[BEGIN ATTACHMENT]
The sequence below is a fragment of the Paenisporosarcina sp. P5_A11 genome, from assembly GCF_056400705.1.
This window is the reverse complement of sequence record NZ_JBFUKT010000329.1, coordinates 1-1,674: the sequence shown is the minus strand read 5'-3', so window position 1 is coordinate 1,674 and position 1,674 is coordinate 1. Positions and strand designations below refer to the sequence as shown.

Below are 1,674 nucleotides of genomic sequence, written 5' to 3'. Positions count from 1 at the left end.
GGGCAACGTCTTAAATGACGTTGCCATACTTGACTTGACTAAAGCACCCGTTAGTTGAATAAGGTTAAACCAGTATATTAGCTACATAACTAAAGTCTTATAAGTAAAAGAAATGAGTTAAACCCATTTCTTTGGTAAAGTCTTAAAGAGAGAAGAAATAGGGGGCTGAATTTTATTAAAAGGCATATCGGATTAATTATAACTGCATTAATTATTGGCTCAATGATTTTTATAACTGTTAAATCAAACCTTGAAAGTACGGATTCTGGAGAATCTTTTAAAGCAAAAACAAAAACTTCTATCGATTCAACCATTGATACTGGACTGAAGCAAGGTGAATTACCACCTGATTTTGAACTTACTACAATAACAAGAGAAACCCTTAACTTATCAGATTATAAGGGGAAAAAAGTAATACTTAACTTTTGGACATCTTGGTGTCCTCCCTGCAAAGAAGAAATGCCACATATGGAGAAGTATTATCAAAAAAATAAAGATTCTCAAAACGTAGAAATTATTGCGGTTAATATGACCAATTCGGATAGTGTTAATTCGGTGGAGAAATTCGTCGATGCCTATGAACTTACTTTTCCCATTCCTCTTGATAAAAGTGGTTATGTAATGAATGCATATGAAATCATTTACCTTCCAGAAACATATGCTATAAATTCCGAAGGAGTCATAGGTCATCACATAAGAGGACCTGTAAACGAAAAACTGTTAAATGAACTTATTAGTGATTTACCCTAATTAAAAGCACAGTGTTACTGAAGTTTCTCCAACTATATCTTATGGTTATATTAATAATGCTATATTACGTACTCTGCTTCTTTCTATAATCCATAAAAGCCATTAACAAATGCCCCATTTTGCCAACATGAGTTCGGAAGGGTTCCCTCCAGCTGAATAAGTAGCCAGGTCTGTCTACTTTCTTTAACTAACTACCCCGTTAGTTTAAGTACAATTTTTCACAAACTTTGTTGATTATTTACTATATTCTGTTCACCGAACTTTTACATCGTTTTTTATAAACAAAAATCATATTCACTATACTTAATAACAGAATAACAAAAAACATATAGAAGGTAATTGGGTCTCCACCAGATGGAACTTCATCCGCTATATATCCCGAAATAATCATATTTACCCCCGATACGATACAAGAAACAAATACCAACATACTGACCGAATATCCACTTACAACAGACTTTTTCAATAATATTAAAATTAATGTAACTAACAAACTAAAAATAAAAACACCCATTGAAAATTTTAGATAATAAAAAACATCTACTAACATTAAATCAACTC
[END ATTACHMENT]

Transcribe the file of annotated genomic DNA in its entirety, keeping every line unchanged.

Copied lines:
The sequence below is a fragment of the Paenisporosarcina sp. P5_A11 genome, from assembly GCF_056400705.1.
This window is the reverse complement of sequence record NZ_JBFUKT010000329.1, coordinates 1-1,674: the sequence shown is the minus strand read 5'-3', so window position 1 is coordinate 1,674 and position 1,674 is coordinate 1. Positions and strand designations below refer to the sequence as shown.

Below are 1,674 nucleotides of genomic sequence, written 5' to 3'. Positions count from 1 at the left end.
GGGCAACGTCTTAAATGACGTTGCCATACTTGACTTGACTAAAGCACCCGTTAGTTGAATAAGGTTAAACCAGTATATTAGCTACATAACTAAAGTCTTATAAGTAAAAGAAATGAGTTAAACCCATTTCTTTGGTAAAGTCTTAAAGAGAGAAGAAATAGGGGGCTGAATTTTATTAAAAGGCATATCGGATTAATTATAACTGCATTAATTATTGGCTCAATGATTTTTATAACTGTTAAATCAAACCTTGAAAGTACGGATTCTGGAGAATCTTTTAAAGCAAAAACAAAAACTTCTATCGATTCAACCATTGATACTGGACTGAAGCAAGGTGAATTACCACCTGATTTTGAACTTACTACAATAACAAGAGAAACCCTTAACTTATCAGATTATAAGGGGAAAAAAGTAATACTTAACTTTTGGACATCTTGGTGTCCTCCCTGCAAAGAAGAAATGCCACATATGGAGAAGTATTATCAAAAAAATAAAGATTCTCAAAACGTAGAAATTATTGCGGTTAATATGACCAATTCGGATAGTGTTAATTCGGTGGAGAAATTCGTCGATGCCTATGAACTTACTTTTCCCATTCCTCTTGATAAAAGTGGTTATGTAATGAATGCATATGAAATCATTTACCTTCCAGAAACATATGCTATAAATTCCGAAGGAGTCATAGGTCATCACATAAGAGGACCTGTAAACGAAAAACTGTTAAATGAACTTATTAGTGATTTACCCTAATTAAAAGCACAGTGTTACTGAAGTTTCTCCAACTATATCTTATGGTTATATTAATAATGCTATATTACGTACTCTGCTTCTTTCTATAATCCATAAAAGCCATTAACAAATGCCCCATTTTGCCAACATGAGTTCGGAAGGGTTCCCTCCAGCTGAATAAGTAGCCAGGTCTGTCTACTTTCTTTAACTAACTACCCCGTTAGTTTAAGTACAATTTTTCACAAACTTTGTTGATTATTTACTATATTCTGTTCACCGAACTTTTACATCGTTTTTTATAAACAAAAATCATATTCACTATACTTAATAACAGAATAACAAAAAACATATAGAAGGTAATTGGGTCTCCACCAGATGGAACTTCATCCGCTATATATCCCGAAATAATCATATTTACCCCCGATACGATACAAGAAACAAATACCAACATACTGACCGAATATCCACTTACAACAGACTTTTTCAATAATATTAAAATTAATGTAACTAACAAACTAAAAATAAAAACACCCATTGAAAATTTTAGATAATAAAAAACATCTACTAACATTAAATCAACTC